Supporting Youth Livelihoods in Honduras: Advancing Technology for Well-Being
With more than half of Hondurans younger than 25 and the majority of the population living below the poverty line, young people need access to employment opportunities. Yet, too many Honduran young women and men face dismal economic prospects with 27 percent of youth not in education, employment or training. Compounded by the impacts of climate change and food insecurity, those who cannot find jobs are at risk of falling further into poverty or migrating elsewhere in search of opportunities.
The challenges faced by young people in Honduras has a significant impact on mental health. The stress of job insecurity and financial instability, as well as the stigma associated with unemployment, can exacerbate feelings of worthlessness, anxiety and depression. The vicious cycle of poor mental health further hindering employability is not easy for young people to overcome. Addressing both the economic and mental health needs of youth in Honduras to promote holistic well-being and development is critical.
Creating spaces for youth employability
To increase access to mental health support and strengthen the capacities of young people, Lutheran World Relief has launched the Creating Spaces for Youth Employability (CREE) project in western Honduras alongside our local partner, Red Institutos Comunitarios (RED-ITC). This collaboration builds upon the work of our previous project, Youth in Agribusiness: Ensuring the Employment of Tomorrow, through which we emphasized climate change adaptation while improving income and job opportunities in the agricultural sector for youth within Honduras’ Dry Corridor.
The CREE project will train at least 1,100 young participants from 22 municipalities in seven departments of Honduras. In addition to strengthening capacity in life skills and context-relevant work competencies, the project will prioritize the use of information and communication technology for employability and entrepreneurship. By piloting an innovative virtual platform, Empleando Mentes (or “Employing Minds” in English), the project will integrate technology and extension services to support holistic well-being. The Empleando Mentes digital platform will connect young people with livelihoods assistance and online community while providing personalized virtual psychosocial support.
“Addressing mental health issues can be a tough topic to discuss, but necessary to support employability and the education sector. There is a strong demand to know digital tools, and we still have time to address this issue to ensure that young people have a role in the economic life of the region,” said Emin Rodirguez, manager at RED-ITC.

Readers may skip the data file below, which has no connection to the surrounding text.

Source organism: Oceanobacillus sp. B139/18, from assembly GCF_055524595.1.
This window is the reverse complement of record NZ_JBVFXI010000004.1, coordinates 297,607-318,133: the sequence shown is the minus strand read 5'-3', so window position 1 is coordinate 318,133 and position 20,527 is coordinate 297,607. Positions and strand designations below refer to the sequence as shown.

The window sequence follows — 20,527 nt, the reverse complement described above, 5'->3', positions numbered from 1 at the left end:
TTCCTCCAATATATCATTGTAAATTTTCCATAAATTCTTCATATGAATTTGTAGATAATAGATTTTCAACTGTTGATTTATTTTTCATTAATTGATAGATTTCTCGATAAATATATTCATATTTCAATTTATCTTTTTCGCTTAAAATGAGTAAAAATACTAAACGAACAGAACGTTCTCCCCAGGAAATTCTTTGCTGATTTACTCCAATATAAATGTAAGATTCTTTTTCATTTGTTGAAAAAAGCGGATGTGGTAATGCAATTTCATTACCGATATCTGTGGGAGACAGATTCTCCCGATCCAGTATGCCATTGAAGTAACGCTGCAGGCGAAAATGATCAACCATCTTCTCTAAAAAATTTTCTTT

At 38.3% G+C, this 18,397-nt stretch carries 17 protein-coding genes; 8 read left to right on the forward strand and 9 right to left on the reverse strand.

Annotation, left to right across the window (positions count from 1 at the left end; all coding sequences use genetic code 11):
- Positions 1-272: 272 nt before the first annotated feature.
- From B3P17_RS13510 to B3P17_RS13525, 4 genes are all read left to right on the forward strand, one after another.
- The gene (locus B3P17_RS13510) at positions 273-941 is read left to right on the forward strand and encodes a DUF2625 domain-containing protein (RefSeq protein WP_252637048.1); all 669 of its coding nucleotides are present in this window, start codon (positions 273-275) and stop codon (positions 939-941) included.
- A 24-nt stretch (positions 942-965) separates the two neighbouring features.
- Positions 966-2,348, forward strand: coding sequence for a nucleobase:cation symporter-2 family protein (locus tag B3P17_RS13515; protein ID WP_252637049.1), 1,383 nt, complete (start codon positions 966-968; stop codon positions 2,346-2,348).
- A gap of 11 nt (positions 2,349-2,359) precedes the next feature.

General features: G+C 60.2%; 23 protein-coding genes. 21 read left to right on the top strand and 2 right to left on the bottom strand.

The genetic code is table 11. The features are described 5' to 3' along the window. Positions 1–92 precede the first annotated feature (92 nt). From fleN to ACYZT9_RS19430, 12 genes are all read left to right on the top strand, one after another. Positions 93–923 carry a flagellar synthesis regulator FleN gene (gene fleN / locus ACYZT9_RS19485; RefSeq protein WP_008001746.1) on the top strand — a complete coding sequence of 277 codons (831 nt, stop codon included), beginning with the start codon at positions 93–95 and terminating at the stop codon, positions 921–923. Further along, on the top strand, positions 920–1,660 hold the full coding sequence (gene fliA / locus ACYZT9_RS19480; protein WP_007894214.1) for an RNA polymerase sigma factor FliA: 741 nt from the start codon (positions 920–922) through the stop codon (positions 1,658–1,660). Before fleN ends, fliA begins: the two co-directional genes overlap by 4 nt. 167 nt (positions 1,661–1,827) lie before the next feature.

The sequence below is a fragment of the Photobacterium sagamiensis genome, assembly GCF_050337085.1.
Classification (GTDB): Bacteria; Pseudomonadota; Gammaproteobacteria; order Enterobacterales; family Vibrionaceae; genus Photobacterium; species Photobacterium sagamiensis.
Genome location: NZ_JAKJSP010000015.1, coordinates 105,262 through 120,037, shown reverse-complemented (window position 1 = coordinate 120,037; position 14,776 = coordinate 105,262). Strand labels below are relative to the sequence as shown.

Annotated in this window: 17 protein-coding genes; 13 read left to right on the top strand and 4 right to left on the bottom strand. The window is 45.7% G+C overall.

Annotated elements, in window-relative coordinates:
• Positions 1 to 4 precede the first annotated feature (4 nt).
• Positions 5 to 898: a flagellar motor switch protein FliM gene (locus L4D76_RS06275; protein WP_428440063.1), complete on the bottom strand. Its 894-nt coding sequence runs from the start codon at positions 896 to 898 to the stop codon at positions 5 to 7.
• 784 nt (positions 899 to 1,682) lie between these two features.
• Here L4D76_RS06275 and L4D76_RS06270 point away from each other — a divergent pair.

Technological innovation through the CREE project furthers Lutheran World Relief’s history of leveraging technology to promote sustainable livelihoods. For example, in Mali, we partnered with NASA Harvest to bring valuable satellite imagery data to government agencies and farmers for informed decision-making about crop management. Through the Maximizing Opportunities in Coffee and Cacao in the Americas (MOCCA) project, we developed Cacao Movil (Mobile Cocoa), an open-source mobile app that provides cocoa farmers across Latin America with critical technical resources for improved crop quality and yield. In Peru, we also established the VenInformado digital platform to inform and guide migrants and refugees on legal, livelihoods and health issues, reducing the gap in access to information and promoting sustainable solutions for local integration. We are using the successes and lessons learned from VenInformado to guide Empleando Mentes in Honduras, while expanding critical mental health programming.
Piloting Empleando Mentes and advancing the CREE project involves coordination and partnership at the municipal level with local government, cooperatives and the private sector. Internships will be arranged with local companies while job training is validated with our partners to ensure that it is responsive to the needs of the companies operating in western Honduras. Young people who wish to pursue their own enterprises after completing training will also be able to apply for seed capital to launch their venture.
“Our priority is to improve the lives of young people in the western sector of Honduras, training them in life skills and technical skills and supporting them so that they can navigate more easily in the working world,” said Ralph Merriam, Northern Triangle Regional Representative, Lutheran World Relief.
Lutheran World Relief is committed to supporting Honduras’ next generation, focusing on technology, mental health support, private sector collaboration and improved market systems to advance stable and prosperous opportunities within Honduras.